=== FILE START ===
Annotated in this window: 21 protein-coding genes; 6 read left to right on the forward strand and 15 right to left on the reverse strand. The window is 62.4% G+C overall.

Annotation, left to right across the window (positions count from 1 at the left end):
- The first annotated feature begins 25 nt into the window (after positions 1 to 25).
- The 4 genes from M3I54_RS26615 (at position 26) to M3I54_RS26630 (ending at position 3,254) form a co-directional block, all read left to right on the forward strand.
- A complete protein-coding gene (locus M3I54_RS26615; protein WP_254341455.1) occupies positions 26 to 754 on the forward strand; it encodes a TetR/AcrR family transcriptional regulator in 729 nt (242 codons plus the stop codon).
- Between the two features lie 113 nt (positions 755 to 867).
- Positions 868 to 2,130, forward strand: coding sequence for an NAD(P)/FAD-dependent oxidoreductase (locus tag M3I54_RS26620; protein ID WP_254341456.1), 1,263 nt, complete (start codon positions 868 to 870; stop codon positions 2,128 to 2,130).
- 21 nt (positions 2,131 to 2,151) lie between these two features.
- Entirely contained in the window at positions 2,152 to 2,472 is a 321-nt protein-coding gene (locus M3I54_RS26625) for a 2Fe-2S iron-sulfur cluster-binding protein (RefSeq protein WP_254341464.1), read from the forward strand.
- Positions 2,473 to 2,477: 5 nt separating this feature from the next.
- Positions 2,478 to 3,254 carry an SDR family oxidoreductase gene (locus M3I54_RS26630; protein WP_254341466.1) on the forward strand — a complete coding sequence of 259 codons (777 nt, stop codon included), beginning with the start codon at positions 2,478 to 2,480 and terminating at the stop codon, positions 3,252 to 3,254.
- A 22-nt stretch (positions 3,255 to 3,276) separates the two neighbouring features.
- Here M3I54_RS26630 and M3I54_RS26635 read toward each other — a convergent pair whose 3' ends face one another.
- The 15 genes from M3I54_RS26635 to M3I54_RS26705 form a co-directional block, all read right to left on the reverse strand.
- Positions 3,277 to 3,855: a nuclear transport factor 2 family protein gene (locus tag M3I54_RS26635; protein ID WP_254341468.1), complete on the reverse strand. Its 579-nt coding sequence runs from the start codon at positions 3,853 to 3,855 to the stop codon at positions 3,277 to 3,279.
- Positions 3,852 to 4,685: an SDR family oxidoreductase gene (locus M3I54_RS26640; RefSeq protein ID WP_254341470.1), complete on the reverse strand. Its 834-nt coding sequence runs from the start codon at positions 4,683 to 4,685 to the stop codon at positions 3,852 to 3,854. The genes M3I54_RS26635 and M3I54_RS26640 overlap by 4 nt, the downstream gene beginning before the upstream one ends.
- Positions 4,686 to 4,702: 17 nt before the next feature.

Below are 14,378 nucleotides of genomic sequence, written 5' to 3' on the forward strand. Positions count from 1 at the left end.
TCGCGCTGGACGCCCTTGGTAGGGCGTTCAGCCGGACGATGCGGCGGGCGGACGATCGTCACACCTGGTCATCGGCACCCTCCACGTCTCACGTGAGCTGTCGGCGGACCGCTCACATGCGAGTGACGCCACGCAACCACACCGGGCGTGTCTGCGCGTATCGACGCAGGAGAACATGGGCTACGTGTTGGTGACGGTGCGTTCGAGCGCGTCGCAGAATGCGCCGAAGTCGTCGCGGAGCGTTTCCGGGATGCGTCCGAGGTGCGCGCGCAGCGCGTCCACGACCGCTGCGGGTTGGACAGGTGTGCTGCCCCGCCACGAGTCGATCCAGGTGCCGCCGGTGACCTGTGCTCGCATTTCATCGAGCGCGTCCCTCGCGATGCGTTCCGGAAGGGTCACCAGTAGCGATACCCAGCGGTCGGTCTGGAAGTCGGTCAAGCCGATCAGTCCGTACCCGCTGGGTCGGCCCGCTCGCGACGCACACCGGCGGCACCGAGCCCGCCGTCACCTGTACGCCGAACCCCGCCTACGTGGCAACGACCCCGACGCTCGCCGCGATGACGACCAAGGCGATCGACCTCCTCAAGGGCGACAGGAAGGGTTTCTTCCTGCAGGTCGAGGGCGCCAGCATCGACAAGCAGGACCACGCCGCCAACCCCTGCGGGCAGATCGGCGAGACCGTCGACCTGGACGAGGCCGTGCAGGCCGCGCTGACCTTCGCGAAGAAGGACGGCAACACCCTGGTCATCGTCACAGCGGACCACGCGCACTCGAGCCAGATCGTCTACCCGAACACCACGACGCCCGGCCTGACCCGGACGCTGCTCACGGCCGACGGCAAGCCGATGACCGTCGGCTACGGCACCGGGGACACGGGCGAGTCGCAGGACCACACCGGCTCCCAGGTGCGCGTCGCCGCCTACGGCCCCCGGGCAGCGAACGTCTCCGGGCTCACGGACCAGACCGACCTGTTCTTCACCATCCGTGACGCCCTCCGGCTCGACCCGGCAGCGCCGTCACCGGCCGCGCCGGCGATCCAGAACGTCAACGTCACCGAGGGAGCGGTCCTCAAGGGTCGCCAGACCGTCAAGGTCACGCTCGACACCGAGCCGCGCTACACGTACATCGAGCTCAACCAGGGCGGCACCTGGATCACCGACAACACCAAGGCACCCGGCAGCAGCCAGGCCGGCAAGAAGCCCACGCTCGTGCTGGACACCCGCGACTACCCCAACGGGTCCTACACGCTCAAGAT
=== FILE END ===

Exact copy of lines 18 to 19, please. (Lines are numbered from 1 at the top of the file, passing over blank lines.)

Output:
Below are 14,378 nucleotides of genomic sequence, written 5' to 3' on the forward strand. Positions count from 1 at the left end.
TCGCGCTGGACGCCCTTGGTAGGGCGTTCAGCCGGACGATGCGGCGGGCGGACGATCGTCACACCTGGTCATCGGCACCCTCCACGTCTCACGTGAGCTGTCGGCGGACCGCTCACATGCGAGTGACGCCACGCAACCACACCGGGCGTGTCTGCGCGTATCGACGCAGGAGAACATGGGCTACGTGTTGGTGACGGTGCGTTCGAGCGCGTCGCAGAATGCGCCGAAGTCGTCGCGGAGCGTTTCCGGGATGCGTCCGAGGTGCGCGCGCAGCGCGTCCACGACCGCTGCGGGTTGGACAGGTGTGCTGCCCCGCCACGAGTCGATCCAGGTGCCGCCGGTGACCTGTGCTCGCATTTCATCGAGCGCGTCCCTCGCGATGCGTTCCGGAAGGGTCACCAGTAGCGATACCCAGCGGTCGGTCTGGAAGTCGGTCAAGCCGATCAGTCCGTACCCGCTGGGTCGGCCCGCTCGCGACGCACACCGGCGGCACCGAGCCCGCCGTCACCTGTACGCCGAACCCCGCCTACGTGGCAACGACCCCGACGCTCGCCGCGATGACGACCAAGGCGATCGACCTCCTCAAGGGCGACAGGAAGGGTTTCTTCCTGCAGGTCGAGGGCGCCAGCATCGACAAGCAGGACCACGCCGCCAACCCCTGCGGGCAGATCGGCGAGACCGTCGACCTGGACGAGGCCGTGCAGGCCGCGCTGACCTTCGCGAAGAAGGACGGCAACACCCTGGTCATCGTCACAGCGGACCACGCGCACTCGAGCCAGATCGTCTACCCGAACACCACGACGCCCGGCCTGACCCGGACGCTGCTCACGGCCGACGGCAAGCCGATGACCGTCGGCTACGGCACCGGGGACACGGGCGAGTCGCAGGACCACACCGGCTCCCAGGTGCGCGTCGCCGCCTACGGCCCCCGGGCAGCGAACGTCTCCGGGCTCACGGACCAGACCGACCTGTTCTTCACCATCCGTGACGCCCTCCGGCTCGACCCGGCAGCGCCGTCACCGGCCGCGCCGGCGATCCAGAACGTCAACGTCACCGAGGGAGCGGTCCTCAAGGGTCGCCAGACCGTCAAGGTCACGCTCGACACCGAGCCGCGCTACACGTACATCGAGCTCAACCAGGGCGGCACCTGGATCACCGACAACACCAAGGCACCCGGCAGCAGCCAGGCCGGCAAGAAGCCCACGCTCGTGCTGGACACCCGCGACTACCCCAACGGGTCCTACACGCTCAAGAT